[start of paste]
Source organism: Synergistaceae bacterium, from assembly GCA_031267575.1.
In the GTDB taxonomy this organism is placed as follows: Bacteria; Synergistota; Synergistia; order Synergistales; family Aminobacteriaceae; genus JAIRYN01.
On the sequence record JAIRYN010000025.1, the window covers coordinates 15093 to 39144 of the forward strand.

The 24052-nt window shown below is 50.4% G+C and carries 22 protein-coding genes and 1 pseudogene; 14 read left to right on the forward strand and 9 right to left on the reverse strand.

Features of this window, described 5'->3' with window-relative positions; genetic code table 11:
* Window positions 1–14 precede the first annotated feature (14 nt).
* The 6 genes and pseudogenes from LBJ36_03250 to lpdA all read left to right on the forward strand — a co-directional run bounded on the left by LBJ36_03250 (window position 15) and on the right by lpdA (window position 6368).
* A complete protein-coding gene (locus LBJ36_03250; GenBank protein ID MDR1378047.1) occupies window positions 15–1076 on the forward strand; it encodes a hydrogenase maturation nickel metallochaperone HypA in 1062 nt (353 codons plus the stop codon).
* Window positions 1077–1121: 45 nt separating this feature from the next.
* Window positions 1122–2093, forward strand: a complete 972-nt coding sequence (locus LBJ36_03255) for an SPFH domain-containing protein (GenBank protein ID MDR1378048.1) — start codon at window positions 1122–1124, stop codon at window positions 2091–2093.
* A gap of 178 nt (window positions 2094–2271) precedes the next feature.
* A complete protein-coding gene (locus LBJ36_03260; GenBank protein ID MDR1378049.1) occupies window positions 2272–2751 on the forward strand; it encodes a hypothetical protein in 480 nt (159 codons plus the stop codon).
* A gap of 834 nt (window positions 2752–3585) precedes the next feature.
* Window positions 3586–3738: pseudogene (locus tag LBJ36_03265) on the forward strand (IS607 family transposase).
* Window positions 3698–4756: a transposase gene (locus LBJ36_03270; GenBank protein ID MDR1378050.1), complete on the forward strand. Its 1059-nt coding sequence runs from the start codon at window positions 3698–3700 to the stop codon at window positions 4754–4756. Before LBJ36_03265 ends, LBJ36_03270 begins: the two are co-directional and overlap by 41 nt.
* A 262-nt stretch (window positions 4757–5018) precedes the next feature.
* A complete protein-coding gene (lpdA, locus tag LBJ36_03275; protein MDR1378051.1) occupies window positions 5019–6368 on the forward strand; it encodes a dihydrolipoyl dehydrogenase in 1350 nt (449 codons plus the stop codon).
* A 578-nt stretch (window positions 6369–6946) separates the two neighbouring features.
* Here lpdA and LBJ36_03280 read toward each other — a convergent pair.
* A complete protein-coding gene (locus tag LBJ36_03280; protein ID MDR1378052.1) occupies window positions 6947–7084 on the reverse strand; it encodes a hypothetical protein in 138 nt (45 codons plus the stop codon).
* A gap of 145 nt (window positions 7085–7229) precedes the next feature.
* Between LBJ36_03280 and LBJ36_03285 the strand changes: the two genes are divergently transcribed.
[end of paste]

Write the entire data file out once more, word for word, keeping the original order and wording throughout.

Source organism: Synergistaceae bacterium, from assembly GCA_031267575.1.
In the GTDB taxonomy this organism is placed as follows: Bacteria; Synergistota; Synergistia; order Synergistales; family Aminobacteriaceae; genus JAIRYN01.
On the sequence record JAIRYN010000025.1, the window covers coordinates 15093 to 39144 of the forward strand.

The 24052-nt window shown below is 50.4% G+C and carries 22 protein-coding genes and 1 pseudogene; 14 read left to right on the forward strand and 9 right to left on the reverse strand.

Features of this window, described 5'->3' with window-relative positions; genetic code table 11:
* Window positions 1–14 precede the first annotated feature (14 nt).
* The 6 genes and pseudogenes from LBJ36_03250 to lpdA all read left to right on the forward strand — a co-directional run bounded on the left by LBJ36_03250 (window position 15) and on the right by lpdA (window position 6368).
* A complete protein-coding gene (locus LBJ36_03250; GenBank protein ID MDR1378047.1) occupies window positions 15–1076 on the forward strand; it encodes a hydrogenase maturation nickel metallochaperone HypA in 1062 nt (353 codons plus the stop codon).
* Window positions 1077–1121: 45 nt separating this feature from the next.
* Window positions 1122–2093, forward strand: a complete 972-nt coding sequence (locus LBJ36_03255) for an SPFH domain-containing protein (GenBank protein ID MDR1378048.1) — start codon at window positions 1122–1124, stop codon at window positions 2091–2093.
* A gap of 178 nt (window positions 2094–2271) precedes the next feature.
* A complete protein-coding gene (locus LBJ36_03260; GenBank protein ID MDR1378049.1) occupies window positions 2272–2751 on the forward strand; it encodes a hypothetical protein in 480 nt (159 codons plus the stop codon).
* A gap of 834 nt (window positions 2752–3585) precedes the next feature.
* Window positions 3586–3738: pseudogene (locus tag LBJ36_03265) on the forward strand (IS607 family transposase).
* Window positions 3698–4756: a transposase gene (locus LBJ36_03270; GenBank protein ID MDR1378050.1), complete on the forward strand. Its 1059-nt coding sequence runs from the start codon at window positions 3698–3700 to the stop codon at window positions 4754–4756. Before LBJ36_03265 ends, LBJ36_03270 begins: the two are co-directional and overlap by 41 nt.
* A 262-nt stretch (window positions 4757–5018) precedes the next feature.
* A complete protein-coding gene (lpdA, locus tag LBJ36_03275; protein MDR1378051.1) occupies window positions 5019–6368 on the forward strand; it encodes a dihydrolipoyl dehydrogenase in 1350 nt (449 codons plus the stop codon).
* A 578-nt stretch (window positions 6369–6946) separates the two neighbouring features.
* Here lpdA and LBJ36_03280 read toward each other — a convergent pair.
* A complete protein-coding gene (locus tag LBJ36_03280; protein ID MDR1378052.1) occupies window positions 6947–7084 on the reverse strand; it encodes a hypothetical protein in 138 nt (45 codons plus the stop codon).
* A gap of 145 nt (window positions 7085–7229) precedes the next feature.
* Between LBJ36_03280 and LBJ36_03285 the strand changes: the two genes are divergently transcribed.